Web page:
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Immunisation Status of Children Born with Orofacial Clefts Who Visited the Komfo Anokye Teaching Hospital (KATH) Multidisciplinary Cleft Clinic

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DOI: 10.4236/oji.2016.64015    947 Downloads   1,389 Views  

ABSTRACT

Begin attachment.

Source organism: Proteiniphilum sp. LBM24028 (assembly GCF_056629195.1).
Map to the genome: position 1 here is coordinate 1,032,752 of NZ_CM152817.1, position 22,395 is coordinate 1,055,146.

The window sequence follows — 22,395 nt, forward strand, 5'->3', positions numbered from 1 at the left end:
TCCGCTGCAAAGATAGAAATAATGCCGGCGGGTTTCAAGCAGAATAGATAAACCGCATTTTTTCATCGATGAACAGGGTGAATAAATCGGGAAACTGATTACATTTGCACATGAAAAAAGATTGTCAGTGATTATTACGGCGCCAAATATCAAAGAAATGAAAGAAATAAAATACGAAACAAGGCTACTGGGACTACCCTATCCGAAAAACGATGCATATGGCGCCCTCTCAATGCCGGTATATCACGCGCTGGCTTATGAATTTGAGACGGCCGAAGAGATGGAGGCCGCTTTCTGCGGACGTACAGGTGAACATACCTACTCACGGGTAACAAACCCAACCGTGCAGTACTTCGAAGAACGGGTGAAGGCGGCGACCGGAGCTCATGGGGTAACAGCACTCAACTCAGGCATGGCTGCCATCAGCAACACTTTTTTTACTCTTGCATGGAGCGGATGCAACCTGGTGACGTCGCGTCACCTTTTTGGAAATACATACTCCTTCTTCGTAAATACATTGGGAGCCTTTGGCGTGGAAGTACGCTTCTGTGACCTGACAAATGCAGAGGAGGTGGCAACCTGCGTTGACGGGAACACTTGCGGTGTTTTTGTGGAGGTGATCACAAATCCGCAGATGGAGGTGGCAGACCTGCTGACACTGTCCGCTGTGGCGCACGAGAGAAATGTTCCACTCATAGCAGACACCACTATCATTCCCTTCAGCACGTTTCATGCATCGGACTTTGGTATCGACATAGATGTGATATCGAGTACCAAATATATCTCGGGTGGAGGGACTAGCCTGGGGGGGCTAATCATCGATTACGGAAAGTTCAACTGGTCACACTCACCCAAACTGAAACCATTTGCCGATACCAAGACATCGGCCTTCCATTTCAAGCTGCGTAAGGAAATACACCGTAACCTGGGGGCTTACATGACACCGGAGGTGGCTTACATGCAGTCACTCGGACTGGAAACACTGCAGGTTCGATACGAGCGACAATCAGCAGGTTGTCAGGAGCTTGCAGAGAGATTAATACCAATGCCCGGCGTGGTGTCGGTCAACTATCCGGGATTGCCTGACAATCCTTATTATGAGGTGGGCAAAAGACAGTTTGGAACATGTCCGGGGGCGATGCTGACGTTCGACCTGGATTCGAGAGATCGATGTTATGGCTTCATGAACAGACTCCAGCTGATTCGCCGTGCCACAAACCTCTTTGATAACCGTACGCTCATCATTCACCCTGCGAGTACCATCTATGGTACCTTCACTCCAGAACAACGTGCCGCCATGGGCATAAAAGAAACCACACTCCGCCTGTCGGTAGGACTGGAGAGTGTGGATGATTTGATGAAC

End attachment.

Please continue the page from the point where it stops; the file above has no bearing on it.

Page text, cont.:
Background: The Ghana Expanded Programme on Immunisation recommends that children receive Bacillus Calmette-Guerin (BCG) and Oral Polio Vaccine (OPV) at birth; three doses of Penta vaccine and OPV at 6, 10 and 14 weeks of age; and measles vaccine at 9 months of age. Aim/Objective: To evaluate the immunisation status of children born with orofacial clefts who visited the KATH multidisciplinary Cleft clinic. Methodology/Statistics: The study was a descriptive study with a cross-sectional design. The methodology consisted of in-person interviews of mothers of children born with cleft lip and palate reporting at KATH Cleft clinic. Interview guides were used for mothers who could not read. Mothers who were literate and as such could answer the questions directly were given questionnaires to fill. Result: It was reported that of the 83 children included, 47 (57%) had been fully vaccinated and on time, 24 (29%) had been fully vaccinated but delayed and 12 (14%) had not been vaccinated at all. Children with isolated cleft palate and macrostomia were fully vaccinated on time (77.3% and 100%, respectively) as compared to those with combined cleft lip and palate (43.3%) and isolated cleft lip (50.0%). The majority (77%) of the mothers who either had not vaccinated their children or had delayed in vaccinating them attributed stigmatisation as the main cause. Most of the mothers (95%) had knowledge of immunisation. About two-thirds of the mothers (65%) agreed that establishing an immunisation centre at the cleft clinic is the best way to improve immunisation rate among children with orofacial clefts. Conclusion: The study showed that the percentage of children with orofacial cleft who visited the KATH Cleft Clinic and were vaccinated on time was above the national average. Cleft palates were more vaccinated and on time than cleft lips. According to the children’s mothers, lack of timely vaccination was mainly due to the stigma associated with clefts in their societies.